Extend my point about Nico being better at conserving energy and my point of 1971 Nico going 15 rounds without breaking a sweat.

“First of all the average human being is taller and stronger now (especially male human being) than they were before. Yes, even just over decades, the knowledge of diets of average humans is superior to ever before. The problem isn't just that it's at the peak level, what coaches advise and such. There's a reason Nicolino could get away with being a lazy smoker, that reason is that his opponents generally had poor diets and training vs what boxers do now.

Does Pro really think all Floyd does is swimming and plyometrics? Then clearly he was not speaking in hyperbole. Floyd trains hardcore in ways they hadn't even developed the techniques for back in Locche's era.”

False.
I point out in round 2 that the only differences between old-school boxing and modern boxing are knowledge in nutrition, advanced training tech, and safety regulations. 

The basics of nutrition for athletes were already understood. Boxers were getting their daily caloric intake, so my opponent’s comment about dieting is incorrect. 

Old-school boxers were all about steak, chicken, lobster, spaghetti, stews, BLT’s, eggs, soup broth, tea, malted milk, and fruit pies. old school boxing diets - BoxRec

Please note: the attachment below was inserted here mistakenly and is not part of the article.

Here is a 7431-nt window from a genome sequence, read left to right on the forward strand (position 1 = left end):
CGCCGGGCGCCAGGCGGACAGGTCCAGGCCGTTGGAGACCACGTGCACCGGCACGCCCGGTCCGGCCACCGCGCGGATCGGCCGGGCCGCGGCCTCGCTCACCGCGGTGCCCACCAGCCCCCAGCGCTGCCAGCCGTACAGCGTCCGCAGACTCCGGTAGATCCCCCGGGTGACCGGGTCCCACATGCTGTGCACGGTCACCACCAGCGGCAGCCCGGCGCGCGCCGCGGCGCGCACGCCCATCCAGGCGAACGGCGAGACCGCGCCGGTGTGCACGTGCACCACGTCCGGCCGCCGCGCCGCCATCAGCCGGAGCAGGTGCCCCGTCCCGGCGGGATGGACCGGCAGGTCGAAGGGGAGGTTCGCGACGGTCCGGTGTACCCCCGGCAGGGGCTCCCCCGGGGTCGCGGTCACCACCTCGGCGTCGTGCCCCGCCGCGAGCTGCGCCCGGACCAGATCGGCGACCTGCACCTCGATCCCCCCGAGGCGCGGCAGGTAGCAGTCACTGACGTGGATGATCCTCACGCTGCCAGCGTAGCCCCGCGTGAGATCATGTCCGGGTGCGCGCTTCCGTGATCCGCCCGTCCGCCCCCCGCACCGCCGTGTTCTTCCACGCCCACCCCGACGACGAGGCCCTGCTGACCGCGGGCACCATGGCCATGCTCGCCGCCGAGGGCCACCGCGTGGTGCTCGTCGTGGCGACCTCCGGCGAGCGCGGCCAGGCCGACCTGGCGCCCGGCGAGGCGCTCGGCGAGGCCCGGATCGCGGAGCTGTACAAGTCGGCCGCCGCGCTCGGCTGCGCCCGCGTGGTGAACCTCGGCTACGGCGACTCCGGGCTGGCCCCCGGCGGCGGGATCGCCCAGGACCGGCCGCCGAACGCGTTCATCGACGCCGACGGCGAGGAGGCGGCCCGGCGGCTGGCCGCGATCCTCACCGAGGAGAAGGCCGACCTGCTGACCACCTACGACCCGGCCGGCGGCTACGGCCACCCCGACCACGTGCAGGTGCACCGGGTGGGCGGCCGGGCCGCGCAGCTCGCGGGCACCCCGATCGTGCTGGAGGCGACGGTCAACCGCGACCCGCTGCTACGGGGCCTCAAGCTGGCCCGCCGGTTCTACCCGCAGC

To begin with, Locche himself was 1.68m only which is the extreme low end of a 5'5" individual. That height now is extremely problematic because for the same weight division yes you're slightly bulkier therefore but your reach and ability to 'in and out' are reduced. Back in his era 5'5" was very average for a male fighter (meaning actually average men were more like 5'3 or 5'4 believe it or not). That's how severely nutrition and lifestyle changes have increased male heights over time.

Floyd is not known to be a tall fighter of this era or his weight class and he is 5'8" He is specifically 5cm above Locche and has more reach no doubt. He is also only 5cm taller. The reason 'only' is important is that his ducking technique where he uses Mike tyson's peekaboo style is still going to be effective. He will down-and-up Locche in ways Locche can't handle.